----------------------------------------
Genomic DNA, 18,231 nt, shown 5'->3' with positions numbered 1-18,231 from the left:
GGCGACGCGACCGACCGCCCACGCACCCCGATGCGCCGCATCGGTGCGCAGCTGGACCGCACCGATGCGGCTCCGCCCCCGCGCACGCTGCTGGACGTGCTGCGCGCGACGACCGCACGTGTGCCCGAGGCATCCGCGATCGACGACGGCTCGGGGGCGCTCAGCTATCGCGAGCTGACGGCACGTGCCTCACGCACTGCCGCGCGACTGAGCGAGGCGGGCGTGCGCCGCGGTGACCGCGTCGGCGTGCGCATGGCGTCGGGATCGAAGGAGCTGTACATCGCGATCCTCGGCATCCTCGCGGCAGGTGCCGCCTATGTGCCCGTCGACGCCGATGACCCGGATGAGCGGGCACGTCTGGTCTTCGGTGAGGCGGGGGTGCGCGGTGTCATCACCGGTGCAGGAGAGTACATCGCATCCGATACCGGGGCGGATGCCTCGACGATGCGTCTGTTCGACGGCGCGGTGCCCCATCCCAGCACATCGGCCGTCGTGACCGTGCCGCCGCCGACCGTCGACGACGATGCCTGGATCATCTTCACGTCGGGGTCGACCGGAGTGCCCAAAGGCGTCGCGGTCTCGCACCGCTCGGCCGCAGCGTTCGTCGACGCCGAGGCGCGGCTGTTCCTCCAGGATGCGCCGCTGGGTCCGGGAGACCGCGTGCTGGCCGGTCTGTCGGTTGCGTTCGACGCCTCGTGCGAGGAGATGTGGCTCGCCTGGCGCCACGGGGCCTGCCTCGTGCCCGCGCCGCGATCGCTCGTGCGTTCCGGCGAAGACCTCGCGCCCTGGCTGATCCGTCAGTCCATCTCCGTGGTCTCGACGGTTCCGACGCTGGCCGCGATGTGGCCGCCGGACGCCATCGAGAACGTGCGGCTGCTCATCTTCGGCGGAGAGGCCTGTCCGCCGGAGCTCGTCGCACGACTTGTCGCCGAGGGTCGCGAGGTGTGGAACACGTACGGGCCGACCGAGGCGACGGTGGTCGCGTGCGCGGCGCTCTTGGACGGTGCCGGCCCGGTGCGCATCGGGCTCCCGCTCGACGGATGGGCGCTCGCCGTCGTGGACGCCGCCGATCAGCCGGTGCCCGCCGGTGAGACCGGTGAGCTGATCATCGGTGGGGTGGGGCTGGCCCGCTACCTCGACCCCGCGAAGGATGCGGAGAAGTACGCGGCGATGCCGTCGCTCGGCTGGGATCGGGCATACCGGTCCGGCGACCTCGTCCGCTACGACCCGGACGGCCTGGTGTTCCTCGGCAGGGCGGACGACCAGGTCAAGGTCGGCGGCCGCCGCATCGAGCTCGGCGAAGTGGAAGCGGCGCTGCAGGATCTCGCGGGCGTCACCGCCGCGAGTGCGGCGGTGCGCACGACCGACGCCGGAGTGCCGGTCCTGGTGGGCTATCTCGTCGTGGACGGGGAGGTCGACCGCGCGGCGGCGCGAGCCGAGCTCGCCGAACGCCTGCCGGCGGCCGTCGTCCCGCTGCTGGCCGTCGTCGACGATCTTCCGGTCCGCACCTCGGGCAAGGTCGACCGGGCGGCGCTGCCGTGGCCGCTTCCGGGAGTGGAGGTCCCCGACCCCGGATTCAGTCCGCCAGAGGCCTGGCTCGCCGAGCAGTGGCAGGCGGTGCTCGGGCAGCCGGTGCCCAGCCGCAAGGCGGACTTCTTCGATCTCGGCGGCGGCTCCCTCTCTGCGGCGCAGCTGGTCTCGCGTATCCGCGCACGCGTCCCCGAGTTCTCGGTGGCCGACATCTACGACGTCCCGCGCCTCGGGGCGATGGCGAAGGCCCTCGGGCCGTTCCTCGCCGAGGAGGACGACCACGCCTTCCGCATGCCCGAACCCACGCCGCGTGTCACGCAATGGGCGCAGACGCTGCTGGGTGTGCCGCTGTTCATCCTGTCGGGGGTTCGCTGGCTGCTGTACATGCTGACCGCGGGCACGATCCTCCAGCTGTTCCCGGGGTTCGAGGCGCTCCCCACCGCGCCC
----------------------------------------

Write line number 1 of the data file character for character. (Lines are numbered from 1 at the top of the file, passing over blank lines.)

Genomic DNA, 18,231 nt, shown 5'->3' with positions numbered 1-18,231 from the left: